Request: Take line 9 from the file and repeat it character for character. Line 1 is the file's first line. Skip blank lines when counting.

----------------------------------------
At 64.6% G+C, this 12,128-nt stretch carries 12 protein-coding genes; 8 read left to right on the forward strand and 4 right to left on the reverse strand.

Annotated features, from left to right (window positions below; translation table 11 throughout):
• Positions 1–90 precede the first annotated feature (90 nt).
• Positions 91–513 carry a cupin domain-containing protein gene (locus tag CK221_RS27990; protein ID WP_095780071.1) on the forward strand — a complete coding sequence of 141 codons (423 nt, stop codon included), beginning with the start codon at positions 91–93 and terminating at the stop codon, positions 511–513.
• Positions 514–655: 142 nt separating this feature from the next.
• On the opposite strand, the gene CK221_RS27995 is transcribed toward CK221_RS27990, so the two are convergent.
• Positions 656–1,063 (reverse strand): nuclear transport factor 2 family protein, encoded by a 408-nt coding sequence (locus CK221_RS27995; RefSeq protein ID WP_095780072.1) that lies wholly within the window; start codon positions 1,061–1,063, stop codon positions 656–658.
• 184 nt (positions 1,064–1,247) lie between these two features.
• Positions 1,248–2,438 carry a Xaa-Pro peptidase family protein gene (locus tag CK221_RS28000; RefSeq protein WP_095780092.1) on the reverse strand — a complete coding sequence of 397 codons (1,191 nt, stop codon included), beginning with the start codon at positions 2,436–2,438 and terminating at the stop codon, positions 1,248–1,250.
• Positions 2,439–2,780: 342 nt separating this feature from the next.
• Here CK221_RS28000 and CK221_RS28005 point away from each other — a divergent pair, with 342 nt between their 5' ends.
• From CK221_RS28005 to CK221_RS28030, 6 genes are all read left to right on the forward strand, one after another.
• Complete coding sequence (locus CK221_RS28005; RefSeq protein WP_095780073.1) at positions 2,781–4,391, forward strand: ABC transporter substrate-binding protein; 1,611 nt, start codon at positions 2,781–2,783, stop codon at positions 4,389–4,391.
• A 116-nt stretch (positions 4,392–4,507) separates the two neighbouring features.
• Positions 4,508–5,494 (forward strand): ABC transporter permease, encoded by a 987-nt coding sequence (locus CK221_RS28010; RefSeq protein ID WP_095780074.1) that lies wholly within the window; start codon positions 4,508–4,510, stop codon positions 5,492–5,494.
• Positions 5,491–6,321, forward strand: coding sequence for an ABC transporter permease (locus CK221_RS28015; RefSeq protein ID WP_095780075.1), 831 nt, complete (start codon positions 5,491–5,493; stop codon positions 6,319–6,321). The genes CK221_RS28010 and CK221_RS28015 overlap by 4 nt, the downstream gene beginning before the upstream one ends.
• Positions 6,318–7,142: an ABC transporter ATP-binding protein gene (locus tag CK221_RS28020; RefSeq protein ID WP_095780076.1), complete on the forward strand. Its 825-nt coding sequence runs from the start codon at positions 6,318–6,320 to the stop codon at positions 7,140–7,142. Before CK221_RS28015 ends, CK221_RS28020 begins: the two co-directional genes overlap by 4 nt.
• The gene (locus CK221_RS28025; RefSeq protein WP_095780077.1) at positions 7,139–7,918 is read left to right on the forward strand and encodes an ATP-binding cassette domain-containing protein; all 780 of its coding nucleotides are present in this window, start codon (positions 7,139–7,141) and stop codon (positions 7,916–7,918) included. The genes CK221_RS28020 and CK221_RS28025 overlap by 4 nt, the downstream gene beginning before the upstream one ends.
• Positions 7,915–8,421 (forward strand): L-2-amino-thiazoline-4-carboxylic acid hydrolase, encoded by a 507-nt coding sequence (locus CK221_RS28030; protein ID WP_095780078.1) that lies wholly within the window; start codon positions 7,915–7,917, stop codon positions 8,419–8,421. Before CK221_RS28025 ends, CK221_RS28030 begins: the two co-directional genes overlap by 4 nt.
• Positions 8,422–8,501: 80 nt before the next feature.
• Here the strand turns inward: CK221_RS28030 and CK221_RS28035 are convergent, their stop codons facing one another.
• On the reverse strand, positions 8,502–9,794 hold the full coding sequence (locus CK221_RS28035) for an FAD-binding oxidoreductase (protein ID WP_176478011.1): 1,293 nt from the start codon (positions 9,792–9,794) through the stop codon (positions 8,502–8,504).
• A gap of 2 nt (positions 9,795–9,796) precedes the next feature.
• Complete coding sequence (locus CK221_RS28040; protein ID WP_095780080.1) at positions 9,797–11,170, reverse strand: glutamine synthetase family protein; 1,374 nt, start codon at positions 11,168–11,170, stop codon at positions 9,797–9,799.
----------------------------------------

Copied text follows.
• Positions 1,248–2,438 carry a Xaa-Pro peptidase family protein gene (locus tag CK221_RS28000; RefSeq protein WP_095780092.1) on the reverse strand — a complete coding sequence of 397 codons (1,191 nt, stop codon included), beginning with the start codon at positions 2,436–2,438 and terminating at the stop codon, positions 1,248–1,250.